For example, in a quarter-bridge circuit, one of the four resistors is a sensing resistor attached to the member in such a fashion that the resistor lengthens or shortens when the member deforms. The output voltage of the bridge circuit is measured to determine how far the sensing resistor is deflected. In the alternative, one of the other three resistors may be a variable resistor (i.e., a resistor with adjustable resistance). The resistance of the variable resistor is adjusted until the bridge is balanced, i.e., the resistance change of the sensing resistor has been fully compensated for so that there is no output voltage. The resistance value of the variable resistor is then be read to determine by inference the resistance of the sensing resistor.
Half-bridge and Full-bridge type circuits are also commonly used. A half-bridge circuit has two sensing resistors. The sensing resistors may be arranged in additive fashion, in which case they are both placed on the same side of the member to receive the same deformation. If the sensing resistors are placed side-by-side, the effect is to negate the influence of lateral bending on the vertical bending measurement obtained by the sensor. The sensing resistors may alternatively be arranged in subtractive fashion and positioned on opposite sides of the beam (for example, one on the top side and one on the bottom side) so that the deformation they receive is opposite. The effect of such placement is to negate axial strain such as tension or compression along the length of the beam. In such a way, a half-bridge circuit can be used to remove undesirable strain effects from the pure vertical bending output of the sensor.
Full-bridge circuits have four sensing resistors. The location of the four sensing resistors can provide multiple compensation effects simultaneously. For example, if two sensing resistors attached to the top side of the member and two placed on the bottom side of the member, both lateral bending and axial strain are filtered from the sensor output. Alternatively, if all four sensing resistors are placed on one side of the beam, the sensor provides increased compensation for lateral bending alone.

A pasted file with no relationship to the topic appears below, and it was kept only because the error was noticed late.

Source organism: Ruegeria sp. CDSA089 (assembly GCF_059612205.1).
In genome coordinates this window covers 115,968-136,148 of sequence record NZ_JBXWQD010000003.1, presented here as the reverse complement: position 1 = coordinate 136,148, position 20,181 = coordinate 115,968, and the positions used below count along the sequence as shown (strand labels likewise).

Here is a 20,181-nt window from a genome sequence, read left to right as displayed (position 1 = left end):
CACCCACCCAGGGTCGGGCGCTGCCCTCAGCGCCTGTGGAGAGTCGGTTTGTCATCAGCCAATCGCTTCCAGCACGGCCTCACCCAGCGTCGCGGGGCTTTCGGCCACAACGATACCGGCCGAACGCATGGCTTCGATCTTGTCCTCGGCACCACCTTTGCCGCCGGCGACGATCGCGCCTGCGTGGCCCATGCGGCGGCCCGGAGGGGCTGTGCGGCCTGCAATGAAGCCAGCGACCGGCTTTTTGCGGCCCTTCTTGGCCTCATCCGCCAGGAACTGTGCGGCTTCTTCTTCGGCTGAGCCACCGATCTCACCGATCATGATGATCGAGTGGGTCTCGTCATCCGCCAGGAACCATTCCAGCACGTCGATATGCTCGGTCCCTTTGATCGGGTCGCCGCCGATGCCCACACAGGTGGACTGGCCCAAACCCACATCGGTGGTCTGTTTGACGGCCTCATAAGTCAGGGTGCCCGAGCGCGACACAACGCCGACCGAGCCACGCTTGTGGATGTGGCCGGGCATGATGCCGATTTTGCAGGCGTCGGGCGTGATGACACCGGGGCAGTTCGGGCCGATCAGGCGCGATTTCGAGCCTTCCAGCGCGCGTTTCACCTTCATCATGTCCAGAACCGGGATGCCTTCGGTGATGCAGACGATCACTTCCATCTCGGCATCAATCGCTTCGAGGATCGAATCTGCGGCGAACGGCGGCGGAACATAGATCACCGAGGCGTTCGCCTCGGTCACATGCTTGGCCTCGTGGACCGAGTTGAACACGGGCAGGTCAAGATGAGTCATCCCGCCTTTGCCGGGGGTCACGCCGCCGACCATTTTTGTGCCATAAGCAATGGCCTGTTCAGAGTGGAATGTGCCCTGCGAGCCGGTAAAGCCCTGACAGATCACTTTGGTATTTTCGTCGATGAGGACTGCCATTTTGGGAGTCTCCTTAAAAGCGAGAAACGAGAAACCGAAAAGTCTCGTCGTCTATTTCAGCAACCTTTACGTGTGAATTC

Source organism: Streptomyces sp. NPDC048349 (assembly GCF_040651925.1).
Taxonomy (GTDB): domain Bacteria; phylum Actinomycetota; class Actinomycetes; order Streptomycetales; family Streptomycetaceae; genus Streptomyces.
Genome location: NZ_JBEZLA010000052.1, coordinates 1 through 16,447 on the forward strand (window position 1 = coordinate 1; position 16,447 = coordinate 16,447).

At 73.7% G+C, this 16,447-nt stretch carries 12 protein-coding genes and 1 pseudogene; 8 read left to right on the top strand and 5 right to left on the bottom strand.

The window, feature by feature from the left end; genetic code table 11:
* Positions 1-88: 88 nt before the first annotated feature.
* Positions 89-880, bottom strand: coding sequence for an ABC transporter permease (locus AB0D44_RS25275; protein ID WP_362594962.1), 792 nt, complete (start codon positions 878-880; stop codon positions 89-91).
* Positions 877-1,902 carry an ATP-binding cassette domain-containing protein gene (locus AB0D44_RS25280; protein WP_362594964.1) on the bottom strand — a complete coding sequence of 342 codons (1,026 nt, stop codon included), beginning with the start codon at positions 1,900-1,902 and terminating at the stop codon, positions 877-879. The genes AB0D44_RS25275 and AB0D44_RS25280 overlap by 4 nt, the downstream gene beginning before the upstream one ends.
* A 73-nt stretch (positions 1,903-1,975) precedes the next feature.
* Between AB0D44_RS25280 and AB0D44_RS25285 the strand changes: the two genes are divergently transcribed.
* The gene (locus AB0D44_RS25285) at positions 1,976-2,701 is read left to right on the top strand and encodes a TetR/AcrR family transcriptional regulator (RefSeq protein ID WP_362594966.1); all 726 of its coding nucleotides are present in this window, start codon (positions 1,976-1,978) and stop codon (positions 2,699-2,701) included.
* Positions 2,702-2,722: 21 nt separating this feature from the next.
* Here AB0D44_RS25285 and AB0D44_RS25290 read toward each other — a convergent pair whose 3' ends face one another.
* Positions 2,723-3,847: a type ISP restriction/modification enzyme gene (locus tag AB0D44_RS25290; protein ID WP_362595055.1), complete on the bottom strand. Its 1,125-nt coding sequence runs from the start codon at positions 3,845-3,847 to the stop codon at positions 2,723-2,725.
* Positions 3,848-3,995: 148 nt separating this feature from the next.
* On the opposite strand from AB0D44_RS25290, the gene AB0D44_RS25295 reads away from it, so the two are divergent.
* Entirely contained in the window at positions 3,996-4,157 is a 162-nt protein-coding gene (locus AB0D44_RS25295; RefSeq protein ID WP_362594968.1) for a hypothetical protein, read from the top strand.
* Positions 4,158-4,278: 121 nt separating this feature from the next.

Various examples of strain gauges are known. For example, U.S. Pat. No. 6,688,185, issued to Knox, et al., on Feb. 10, 2004, titled “System and method for microstrain measurement,” discloses a microstrain sensor as a conductive film 24 with four conductors 42, 44, 52, 54 in contact with the film 24. The film 24 is screen printed thick film on an insulator 22 affixed directly to a deformable member 20. The preferred embodiment is a thick film for the film 24, which Knox, et al., states has advantages over a thin film. The conductive film 24 is a circuit equivalent of a Wheatstone bridge with four resistors 70, 72, 74, 76, although discrete resistors are not used.
U.S. Pat. No. 5,867,808, issued to Selker, et al., on Feb. 2, 1999, titled “Force transducer with screen printed strain gauges,” discloses a force transducer with an elongated lever arm attached to a thick-film resistive strain gauge material. The lever arm protrudes normal the surface of the strain gauge is forms the operator of a joystick force transducer, such as found on the keyboard of a laptop computer.
U.S. Pat. No. 6,748,814, issued to Ishida, et al., on Jun. 15, 2004, titled “Load detection structure for vehicle seat,” discloses a load detection structure 10 for a vehicle seat 24. The load detection structure 10 forms part of the load bearing structure supporting the seat 24 in the vehicle. The load detection structure 10 includes load detection means 20 that include a strain plate member 12 and a strain gauge 18. The strain plate member 12 is formed from an oblong plate spring material.
U.S. Pat. No. 6,571,647, issued to Aoki, et al. on Jun. 3, 2003, titled “Seat weight measuring apparatus,” discloses a seat weight measuring device 9 that is connected between the lower surface of the seat rails 7 and to the seat brackets 11 fixed to the vehicle body. The seat weight measuring device 9 includes a Z arm 23 that bears on a sensor plate (spring member) 51 that is securely fixed to the top of a column 63. The sensor plate 51 has an insulting layer 52, a wiring layer 53, and a resistant layer 54 that forms the strain gauge.
U.S. Pat. No. 6,394,490, issued to Osmer, et al., on May 28, 2002, titled “Vehicle occupant position detector and airbag control system,” discloses a system for detecting the location and weight of a person in a car. Connected between the seat rails 44 supporting the seat 33 and the vehicle floor 39 are four weight sensors 50. The weight sensors 50 carry and measure the weight of the seat 33 and passenger. Osmer discloses two embodiments in which each sensor 50, 80 has a cantilevered beam or base 55, 82 upon which several strain gauge resistors 60, 84 are located with interconnecting conductors 62, 86. The beam or base 55, 82 is a load carrying member providing support to the seat 33.